I’ve recently finished Crazy ’08, by Cait Murphy, a recap of the madcap 1908 baseball season, focusing primarily on the National League race between the New York Giants, the Chicago Cubs, and the Pittsburgh Pirates, while not ignoring the American League contest between the Chicago White Sox, Detroit Tigers, and the Cleveland Naps.

This book caught my eye primarily because of my own efforts at covering the Minneapolis Miller’s 1904 season, and I wanted to see how Murphy approached this project. Murphy has the advantage of having an abundance of primary source material, as she is covering the major leagues in the big cities, where there were probably a few newspapers in each city covering the story. Murphy uses her sources well, (and footnotes exhaustively, for those who like that sort of detail,) and we get to enjoy a number of little background stories to the season which add depth and color to the story — such as how particular umpires are viewed in the different cities, and about the huge controversy and final resolution of the in-famous Merkle game of 23 September.

While you might quibble with Murphy’s hyperbole regarding 1908 (“The best season in baseball history is 1908.”) 1908 certainly deserves consideration. The season is full of historic characters and exciting baseball. Honus Wagner, Ty Cobb, Christy Mathewson, Frank Chance, Cy Young, Nap LaJoie, Addie Joss, Ed Walsh, Eddie Collins, Walter Johnson, Tris Speaker, and even Bull Durham were all playing in ’08, and with both pennant races going down to the final days, the baseball was fierce and frequently unbelievable. For example, in the October 2nd game between Cleveland and the White Sox. Cleveland is 1/2 game behind the Tigers, and the White Sox are 1 1/2 back, and they’re both running out of time. Ed Walsh pitches for the White Sox and he is nearly flawless. He strikes out 15, gives up just four hits and a single un-earned run. (Curiously, Murphy says that Walsh strikes out 16 in that game. All the other sources I’ve looked at say 15. Odd that Murphy would make an error like that covering such a big game. Perhaps the pennant-race pressure got to her.) Anyway, Walsh strikes out 15, but he loses anyway. Cleveland wins 1-0, as Addie Joss throws a perfect game for the Naps. Chicago drops 2 1/2 games back with only four games left to play.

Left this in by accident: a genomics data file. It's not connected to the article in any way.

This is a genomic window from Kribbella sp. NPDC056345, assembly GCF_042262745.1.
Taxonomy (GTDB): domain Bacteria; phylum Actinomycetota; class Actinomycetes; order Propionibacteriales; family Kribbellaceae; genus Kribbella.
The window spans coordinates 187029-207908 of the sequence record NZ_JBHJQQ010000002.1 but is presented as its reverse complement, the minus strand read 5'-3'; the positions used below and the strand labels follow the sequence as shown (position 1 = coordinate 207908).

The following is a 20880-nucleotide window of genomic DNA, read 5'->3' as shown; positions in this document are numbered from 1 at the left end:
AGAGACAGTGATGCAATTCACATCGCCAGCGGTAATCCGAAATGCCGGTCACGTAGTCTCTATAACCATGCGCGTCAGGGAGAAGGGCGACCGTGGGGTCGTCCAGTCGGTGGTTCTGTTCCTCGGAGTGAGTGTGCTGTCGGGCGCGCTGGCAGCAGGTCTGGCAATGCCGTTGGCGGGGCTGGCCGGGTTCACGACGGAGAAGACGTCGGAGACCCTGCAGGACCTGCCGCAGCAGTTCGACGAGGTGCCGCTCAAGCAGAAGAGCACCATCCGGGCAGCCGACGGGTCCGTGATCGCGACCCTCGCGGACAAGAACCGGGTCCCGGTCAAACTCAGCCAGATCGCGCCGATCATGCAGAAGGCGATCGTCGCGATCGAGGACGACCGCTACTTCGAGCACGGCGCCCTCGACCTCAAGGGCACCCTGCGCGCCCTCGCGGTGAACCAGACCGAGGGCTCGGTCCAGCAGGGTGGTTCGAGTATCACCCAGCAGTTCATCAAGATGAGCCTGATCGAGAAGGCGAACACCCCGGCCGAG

As the ol’ perfesser used to say, you could look it up. In the end, the Cubs beat the Tigers in the World Series, four games to one, with both clubs probably exhausted from the pennant race. I like that about old-time baseball. There’s the regular season, everyone going all out to end up on top. And then there’s the World Series. Not 5 rounds of playoffs. The two league champions meet for the ultimate test. I wonder if we would have seen the Tigers and the Cubs in the ’08 series if they had had playoffs? Probably not. How often do the two teams with the best regular season record show up in the World Series? I’d be surprised if that’s ever happened since wild card teams were introduced. Some say that it makes baseball more exciting, the fact that in the playoffs – “Anything can happen!”  I guess I don’t see it that way. I’d like the regular season, the long campaign, to have more importance than it does.

That being said, I really enjoyed this book quite a lot! Murphy made the season and the players and the pennant races come alive. It would be a perfect read in the dark days of December, when baseball is most distant and most needed. And it would be a perfect read tomorrow, too. Nicely done, Cait Murphy!